KQED’s three-phase research project revealed many of the core principles of community-centered journalism — people want to see news coverage and programming that is empowering, inspiring and demonstrates an understanding of cultural heritage.
In 2015, The Seattle Globalist launched Your City. Your Story. Your Voice., a community media workshop series that served as a deconstructed journalism school for Seattle’s international communities. While it has always been their mission to elevate diverse voices, the daily online publication provided a formal orientation and introductory training to new writers and visual journalists.
In May 2018, 100 Days in Appalachia held The Pittsburgh Pitch, an event that used crowdfunding to fund local journalism. Modeled after Wheeling Heritage’s Show of Hands, 100 Days in Appalachia and the Center for Innovation at Point Park University asked local journalists in Pittsburgh to submit pitches under one theme.
Don’t Wait for the Quake was a community event hosted by the University of Oregon School of Journalism and Communication and Oregon Public Broadcasting (OPB). The event featured a panel of earthquake and emergency preparedness experts as well as informational videos produced by SOJC students.
Community in Unity, created by Alaska Public Media, invites residents of Alaska to sit down and participate in face-to-face discussions in order to tackle relevant community issues. Recorded for radio broadcast, the group conversations have included topics ranging from homelessness to race and identity with the hopes of getting people who wouldn’t normally meet together.
The Yarn Exchange Radio Program shares stories that cultivate a more cohesive community by drawing from its multigenerational and multicultural landscape. The ensemble cast, composed of community members, performs a monthly radio show on themes chosen by the cast.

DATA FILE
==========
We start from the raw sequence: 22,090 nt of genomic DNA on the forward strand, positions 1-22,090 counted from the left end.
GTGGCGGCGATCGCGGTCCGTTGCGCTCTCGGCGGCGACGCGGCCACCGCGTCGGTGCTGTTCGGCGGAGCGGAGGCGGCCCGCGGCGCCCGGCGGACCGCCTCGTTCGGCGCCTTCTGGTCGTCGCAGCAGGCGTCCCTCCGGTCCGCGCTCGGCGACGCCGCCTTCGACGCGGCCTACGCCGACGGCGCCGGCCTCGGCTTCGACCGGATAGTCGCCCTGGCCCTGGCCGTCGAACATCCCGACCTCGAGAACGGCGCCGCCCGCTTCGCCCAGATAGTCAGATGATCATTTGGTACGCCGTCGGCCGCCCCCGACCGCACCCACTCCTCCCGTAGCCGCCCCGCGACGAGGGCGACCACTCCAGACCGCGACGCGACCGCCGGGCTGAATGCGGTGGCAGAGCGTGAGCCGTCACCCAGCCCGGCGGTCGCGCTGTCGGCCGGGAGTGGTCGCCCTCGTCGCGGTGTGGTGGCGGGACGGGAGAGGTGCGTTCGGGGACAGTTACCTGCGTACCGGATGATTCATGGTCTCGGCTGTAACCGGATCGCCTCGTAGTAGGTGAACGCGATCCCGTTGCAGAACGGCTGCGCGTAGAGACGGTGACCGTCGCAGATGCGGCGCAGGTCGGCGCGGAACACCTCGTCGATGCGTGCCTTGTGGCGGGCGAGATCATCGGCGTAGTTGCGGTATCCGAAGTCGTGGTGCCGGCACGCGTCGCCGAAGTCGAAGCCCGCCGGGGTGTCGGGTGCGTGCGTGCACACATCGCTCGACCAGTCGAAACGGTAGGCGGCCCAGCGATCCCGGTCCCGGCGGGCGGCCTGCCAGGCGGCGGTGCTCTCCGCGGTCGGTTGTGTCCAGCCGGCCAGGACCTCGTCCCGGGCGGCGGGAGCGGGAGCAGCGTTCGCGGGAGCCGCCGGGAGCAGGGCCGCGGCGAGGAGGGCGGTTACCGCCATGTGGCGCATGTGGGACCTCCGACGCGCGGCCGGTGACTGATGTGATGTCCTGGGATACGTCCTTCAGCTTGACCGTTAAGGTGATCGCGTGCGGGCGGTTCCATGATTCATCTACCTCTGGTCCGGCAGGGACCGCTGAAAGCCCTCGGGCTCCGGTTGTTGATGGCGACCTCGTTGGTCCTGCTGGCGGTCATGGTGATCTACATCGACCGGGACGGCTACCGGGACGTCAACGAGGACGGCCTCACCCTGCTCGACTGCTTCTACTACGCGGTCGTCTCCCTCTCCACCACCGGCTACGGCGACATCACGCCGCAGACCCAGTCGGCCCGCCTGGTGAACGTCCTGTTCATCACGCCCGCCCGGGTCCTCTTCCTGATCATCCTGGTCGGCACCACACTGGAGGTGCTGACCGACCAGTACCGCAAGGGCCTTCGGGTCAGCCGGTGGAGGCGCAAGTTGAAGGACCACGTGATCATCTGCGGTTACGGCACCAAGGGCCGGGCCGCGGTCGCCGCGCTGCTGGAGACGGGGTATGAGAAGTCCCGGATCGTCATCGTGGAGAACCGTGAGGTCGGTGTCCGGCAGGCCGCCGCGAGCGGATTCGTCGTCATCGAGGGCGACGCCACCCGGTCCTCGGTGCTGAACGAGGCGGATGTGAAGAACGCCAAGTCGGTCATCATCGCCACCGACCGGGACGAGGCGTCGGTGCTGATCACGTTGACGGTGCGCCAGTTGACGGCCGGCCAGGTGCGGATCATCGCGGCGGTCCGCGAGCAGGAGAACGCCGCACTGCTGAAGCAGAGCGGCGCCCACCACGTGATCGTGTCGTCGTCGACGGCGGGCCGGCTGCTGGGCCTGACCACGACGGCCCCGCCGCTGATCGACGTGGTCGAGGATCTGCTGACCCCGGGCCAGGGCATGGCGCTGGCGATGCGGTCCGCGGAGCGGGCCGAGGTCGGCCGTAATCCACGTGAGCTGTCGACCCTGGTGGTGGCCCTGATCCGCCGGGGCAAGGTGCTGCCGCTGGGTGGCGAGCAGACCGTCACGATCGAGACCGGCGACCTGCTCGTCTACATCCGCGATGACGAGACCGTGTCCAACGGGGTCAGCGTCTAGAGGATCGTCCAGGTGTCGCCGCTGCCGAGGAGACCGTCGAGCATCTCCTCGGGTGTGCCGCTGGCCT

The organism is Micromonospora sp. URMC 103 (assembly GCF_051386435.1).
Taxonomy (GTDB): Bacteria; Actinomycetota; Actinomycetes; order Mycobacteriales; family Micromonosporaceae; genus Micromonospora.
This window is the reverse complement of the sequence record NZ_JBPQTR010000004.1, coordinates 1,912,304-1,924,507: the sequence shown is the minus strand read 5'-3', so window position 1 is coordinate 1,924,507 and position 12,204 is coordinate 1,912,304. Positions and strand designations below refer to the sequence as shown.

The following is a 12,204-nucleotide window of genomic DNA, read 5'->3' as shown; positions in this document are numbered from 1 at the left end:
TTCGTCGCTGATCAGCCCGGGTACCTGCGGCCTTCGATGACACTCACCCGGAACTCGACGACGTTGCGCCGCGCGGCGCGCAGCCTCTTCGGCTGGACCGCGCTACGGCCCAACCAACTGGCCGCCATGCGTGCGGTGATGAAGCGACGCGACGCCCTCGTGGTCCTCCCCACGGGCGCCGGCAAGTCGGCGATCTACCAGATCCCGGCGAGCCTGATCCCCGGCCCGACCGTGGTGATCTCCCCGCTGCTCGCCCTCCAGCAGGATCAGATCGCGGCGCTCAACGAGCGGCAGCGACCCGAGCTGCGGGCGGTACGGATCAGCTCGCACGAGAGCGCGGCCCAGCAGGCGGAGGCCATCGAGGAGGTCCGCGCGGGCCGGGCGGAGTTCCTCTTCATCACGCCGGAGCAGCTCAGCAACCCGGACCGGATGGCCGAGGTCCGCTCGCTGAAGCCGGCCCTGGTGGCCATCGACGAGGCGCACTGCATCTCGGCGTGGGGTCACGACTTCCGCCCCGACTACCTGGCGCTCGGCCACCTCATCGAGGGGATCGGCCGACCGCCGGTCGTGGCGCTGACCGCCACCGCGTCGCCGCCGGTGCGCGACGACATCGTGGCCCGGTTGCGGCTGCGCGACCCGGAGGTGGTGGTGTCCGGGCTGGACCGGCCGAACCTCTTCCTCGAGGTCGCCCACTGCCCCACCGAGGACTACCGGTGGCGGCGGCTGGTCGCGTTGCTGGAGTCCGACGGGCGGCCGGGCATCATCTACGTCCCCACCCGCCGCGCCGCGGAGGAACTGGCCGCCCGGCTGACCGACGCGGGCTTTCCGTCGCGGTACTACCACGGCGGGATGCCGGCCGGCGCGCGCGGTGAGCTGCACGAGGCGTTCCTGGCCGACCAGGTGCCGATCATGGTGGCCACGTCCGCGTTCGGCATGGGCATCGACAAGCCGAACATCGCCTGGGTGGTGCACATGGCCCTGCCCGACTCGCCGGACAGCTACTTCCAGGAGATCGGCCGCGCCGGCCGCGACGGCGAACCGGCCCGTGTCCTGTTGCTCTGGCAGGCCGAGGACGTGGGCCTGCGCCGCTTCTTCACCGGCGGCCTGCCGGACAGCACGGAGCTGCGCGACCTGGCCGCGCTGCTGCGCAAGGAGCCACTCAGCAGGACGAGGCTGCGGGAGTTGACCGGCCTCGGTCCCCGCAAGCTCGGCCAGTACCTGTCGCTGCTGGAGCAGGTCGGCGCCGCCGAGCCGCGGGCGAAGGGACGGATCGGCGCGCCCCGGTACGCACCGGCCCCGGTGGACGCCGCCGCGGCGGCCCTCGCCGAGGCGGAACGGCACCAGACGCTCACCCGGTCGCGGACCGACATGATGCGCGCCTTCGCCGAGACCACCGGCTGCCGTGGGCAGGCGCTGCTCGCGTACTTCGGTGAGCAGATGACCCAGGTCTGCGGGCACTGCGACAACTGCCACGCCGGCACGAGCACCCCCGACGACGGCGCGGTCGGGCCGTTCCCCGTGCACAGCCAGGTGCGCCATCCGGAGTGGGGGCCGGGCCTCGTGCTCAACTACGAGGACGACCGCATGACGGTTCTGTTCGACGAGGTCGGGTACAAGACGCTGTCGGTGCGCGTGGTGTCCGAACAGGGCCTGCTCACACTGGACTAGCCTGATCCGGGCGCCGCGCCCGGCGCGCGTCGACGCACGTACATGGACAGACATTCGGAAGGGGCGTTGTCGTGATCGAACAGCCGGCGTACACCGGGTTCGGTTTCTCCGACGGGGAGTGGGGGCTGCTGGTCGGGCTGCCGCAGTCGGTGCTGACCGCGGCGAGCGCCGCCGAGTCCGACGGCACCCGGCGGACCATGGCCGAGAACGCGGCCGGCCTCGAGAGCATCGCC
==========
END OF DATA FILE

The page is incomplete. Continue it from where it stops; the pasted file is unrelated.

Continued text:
Parents connected with community resources to help combat the high infant mortality rate in Richland County. The community baby shower was a response to reporter Brittany Schock’s series on infant mortality: Healing Hope. With SJN, Schock organized the event and set up a Listening Post to give mothers an opportunity to share their experiences, advice, and vulnerabilities.
Civil Beat’s Civil Café series convenes influencers and knowledge experts to debate and discuss important Hawaii issues in front of an active and engaged audience. Most discussions are moderated by a Civil Beat editor or reporter, and cover timely and topical issues complementary to Civil Beat reporting like climate change, legislative issues, and economic welfare.
Verify debuted in 2016 in response to a challenge from WFAA’s corporate parent, TEGNA, to find ways to “truth-test” the news. For Verify, reporter David Schechter and producer/photographer Chance Horner select a topic of public interest (e.g. homeless camps, fracking, the death penalty) and invite a citizen reporter to join them on a “road trip” throughout the reporting process.
The Austin Monitor, an innovative nonprofit newsroom that covers municipal matters in detail, sought ways to engage readers on the most mundane issues. It has found success by hosting Budget Game Nights that challenge citizens to come up with their own solutions for the city’s budget, an interactive approach that the Monitor and its project partner, Glasshouse Policy.